Should companies invest at all in countries, like China, where severe human rights abuses are pervasive? If they do invest, should they restrict their operations to areas of the country that have a comparatively good human rights record? Are there basic principles that transnational companies should observe to ensure, at a minimum, that they do not become complicit in a host government's abrogation of universally-recognized human rights? Should such principles be enforced by Executive or congressional fiat, or should companies take primary responsibility for policing themselves? How can companies that wish to factor human rights considerations into their business decisions be assured that they will not pay a price in lost investment opportunities or reduced market share? This article addresses these questions in light of relevant principles of international law and U.S. foreign policy. A central thesis of this article is that businesses that may or do invest in China bear a responsibility to ensure that their actions do not, however inadvertently, contribute to the systematic denial of human rights in the PRC. We believe, moreover, that international human rights law provides an objective basis for identifying those responsibilities.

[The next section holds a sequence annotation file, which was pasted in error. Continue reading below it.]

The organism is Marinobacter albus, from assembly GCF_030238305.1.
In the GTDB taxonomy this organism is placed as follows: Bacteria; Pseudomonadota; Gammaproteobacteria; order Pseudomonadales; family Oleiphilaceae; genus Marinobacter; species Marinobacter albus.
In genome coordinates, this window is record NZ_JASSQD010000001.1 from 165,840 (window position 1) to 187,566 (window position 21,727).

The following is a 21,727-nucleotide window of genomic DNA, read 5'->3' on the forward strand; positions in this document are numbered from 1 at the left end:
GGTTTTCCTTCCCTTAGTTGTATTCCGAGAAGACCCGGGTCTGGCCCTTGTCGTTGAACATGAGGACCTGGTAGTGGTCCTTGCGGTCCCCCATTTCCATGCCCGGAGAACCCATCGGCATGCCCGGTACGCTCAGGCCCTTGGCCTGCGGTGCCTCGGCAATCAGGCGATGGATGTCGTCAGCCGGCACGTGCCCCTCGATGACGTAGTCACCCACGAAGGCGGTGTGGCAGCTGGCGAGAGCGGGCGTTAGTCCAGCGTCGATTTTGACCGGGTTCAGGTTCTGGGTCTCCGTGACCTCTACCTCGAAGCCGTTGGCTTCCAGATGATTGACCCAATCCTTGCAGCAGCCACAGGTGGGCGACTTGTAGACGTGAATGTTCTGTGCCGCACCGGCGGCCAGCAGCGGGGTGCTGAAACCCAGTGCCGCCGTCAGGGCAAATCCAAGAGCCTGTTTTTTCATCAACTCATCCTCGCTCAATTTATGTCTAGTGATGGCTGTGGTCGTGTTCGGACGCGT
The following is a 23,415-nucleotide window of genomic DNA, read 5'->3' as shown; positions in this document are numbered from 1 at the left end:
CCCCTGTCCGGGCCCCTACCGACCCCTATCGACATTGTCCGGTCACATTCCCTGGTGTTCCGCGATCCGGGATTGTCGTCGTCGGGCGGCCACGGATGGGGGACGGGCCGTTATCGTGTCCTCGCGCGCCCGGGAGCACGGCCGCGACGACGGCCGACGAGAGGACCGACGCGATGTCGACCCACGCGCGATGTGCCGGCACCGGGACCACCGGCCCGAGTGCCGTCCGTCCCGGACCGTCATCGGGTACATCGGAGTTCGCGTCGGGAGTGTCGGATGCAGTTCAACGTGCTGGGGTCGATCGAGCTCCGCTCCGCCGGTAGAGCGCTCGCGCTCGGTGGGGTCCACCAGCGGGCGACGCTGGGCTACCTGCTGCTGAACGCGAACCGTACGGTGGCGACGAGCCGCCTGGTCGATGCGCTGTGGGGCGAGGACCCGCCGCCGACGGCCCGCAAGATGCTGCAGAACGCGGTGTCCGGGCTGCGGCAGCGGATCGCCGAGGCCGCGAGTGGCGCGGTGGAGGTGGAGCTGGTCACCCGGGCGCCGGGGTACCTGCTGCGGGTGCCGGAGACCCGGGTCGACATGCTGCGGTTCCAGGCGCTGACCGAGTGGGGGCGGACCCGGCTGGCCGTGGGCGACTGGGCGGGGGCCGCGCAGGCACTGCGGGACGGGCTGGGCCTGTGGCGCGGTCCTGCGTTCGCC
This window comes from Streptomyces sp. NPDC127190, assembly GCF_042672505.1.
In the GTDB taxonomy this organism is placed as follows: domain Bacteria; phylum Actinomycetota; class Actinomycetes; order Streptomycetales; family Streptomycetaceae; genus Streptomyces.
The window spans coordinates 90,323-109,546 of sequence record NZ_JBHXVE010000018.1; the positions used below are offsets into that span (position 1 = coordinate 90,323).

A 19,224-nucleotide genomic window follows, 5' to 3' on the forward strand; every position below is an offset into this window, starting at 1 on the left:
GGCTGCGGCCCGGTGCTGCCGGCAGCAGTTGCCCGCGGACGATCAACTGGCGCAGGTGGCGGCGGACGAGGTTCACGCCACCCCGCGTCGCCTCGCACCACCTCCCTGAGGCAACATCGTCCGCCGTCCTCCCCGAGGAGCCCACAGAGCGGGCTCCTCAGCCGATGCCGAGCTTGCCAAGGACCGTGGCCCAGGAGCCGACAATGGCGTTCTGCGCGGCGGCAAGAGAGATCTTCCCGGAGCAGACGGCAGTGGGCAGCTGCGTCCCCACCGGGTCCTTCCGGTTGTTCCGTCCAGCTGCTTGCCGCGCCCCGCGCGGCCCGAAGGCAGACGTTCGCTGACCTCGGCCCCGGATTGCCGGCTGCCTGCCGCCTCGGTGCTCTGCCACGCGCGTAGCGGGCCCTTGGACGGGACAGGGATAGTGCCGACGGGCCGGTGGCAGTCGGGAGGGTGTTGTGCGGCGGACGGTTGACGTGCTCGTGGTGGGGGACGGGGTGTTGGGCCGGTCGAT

Diane F. Orentlicher and Timothy A. Gelatt,
Public Law, Private Actors: The Impact of Human Rights on Business Investors in China Symposium: Doing Business in China,
Nw. J. Int'l L. & Bus.